Story: Violent crime

Self-portrait of Lionel Terry

Self-portrait of Lionel Terry

Lionel Terry grew up in England and travelled to South Africa, Rhodesia, the US and British Columbia after serving in the Royal Regiment of Artillery and the Royal House Guards. In South Africa he developed strong racial prejudices. By the time he arrived in New Zealand in 1901 these prejudices had developed into an obsessive hatred of the Chinese. A striking-looking, charismatic man, Terry walked from Mangōnui in the far north to Wellington in July 1905, stopping along the way to campaign against non-European immigration. Shortly after this, he shot Joe Kum Yung, an elderly Chinese man, and used his trial to publicise opposition to Asian immigration. Terry was sentenced to death, which was commuted to life imprisonment on the basis of his mental instability. He was later diagnosed as schizophrenic.

This highly idealised self-portrait was produced in Seacliff Mental Hospital near Dunedin, where Terry was confined between 1914 and 1952.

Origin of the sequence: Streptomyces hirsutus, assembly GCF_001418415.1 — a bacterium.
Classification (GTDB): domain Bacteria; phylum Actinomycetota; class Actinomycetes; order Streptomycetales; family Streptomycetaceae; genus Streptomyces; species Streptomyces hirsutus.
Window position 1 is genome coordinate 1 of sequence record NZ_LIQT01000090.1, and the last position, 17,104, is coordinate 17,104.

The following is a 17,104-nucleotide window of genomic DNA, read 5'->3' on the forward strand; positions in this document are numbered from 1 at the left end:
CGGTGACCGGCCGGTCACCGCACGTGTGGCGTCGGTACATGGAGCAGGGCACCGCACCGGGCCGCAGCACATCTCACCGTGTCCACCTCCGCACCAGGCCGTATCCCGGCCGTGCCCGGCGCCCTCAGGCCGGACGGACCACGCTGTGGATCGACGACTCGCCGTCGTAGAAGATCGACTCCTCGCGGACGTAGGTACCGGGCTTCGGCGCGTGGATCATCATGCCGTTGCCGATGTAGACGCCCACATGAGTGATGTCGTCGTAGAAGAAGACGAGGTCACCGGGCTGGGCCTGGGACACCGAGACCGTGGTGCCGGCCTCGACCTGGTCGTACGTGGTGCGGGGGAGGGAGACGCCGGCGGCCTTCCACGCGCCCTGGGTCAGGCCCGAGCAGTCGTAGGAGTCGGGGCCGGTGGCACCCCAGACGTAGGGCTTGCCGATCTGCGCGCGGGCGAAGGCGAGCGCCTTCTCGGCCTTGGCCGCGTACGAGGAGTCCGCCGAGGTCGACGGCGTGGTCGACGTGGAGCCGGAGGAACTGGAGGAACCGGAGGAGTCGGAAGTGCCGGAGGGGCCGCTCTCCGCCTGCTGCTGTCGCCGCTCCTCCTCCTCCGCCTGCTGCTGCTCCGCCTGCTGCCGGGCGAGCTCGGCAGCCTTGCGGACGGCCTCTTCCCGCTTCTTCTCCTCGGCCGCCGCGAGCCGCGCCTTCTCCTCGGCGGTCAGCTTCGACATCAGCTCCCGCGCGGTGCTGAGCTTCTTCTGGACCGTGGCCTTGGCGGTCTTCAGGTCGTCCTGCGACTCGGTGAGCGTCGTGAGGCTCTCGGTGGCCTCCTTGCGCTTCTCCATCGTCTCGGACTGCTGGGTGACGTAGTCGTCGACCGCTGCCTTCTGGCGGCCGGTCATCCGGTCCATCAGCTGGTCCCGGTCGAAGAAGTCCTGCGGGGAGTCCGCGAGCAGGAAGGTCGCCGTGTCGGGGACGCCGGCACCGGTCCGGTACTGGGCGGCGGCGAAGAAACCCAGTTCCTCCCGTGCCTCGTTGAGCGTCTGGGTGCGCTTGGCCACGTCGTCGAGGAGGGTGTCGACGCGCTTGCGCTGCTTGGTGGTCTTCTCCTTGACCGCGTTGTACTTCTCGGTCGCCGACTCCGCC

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Hocken Library, University of Otago
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Permission of the Hocken Library Uare Taoka o Hakena, University of Otago, must be obtained before any re-use of this image. Further information may be obtained from the Library through its website.

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How to cite this page:

Greg Newbold, 'Violent crime - Controversial murder trials, 1840–1939', Te Ara - the Encyclopedia of New Zealand, http://www.TeAra.govt.nz/en/artwork/26494/self-portrait-of-lionel-terry (accessed 22 November 2019)

Story by Greg Newbold, published 5 May 2011, reviewed & revised 18 Mar 2019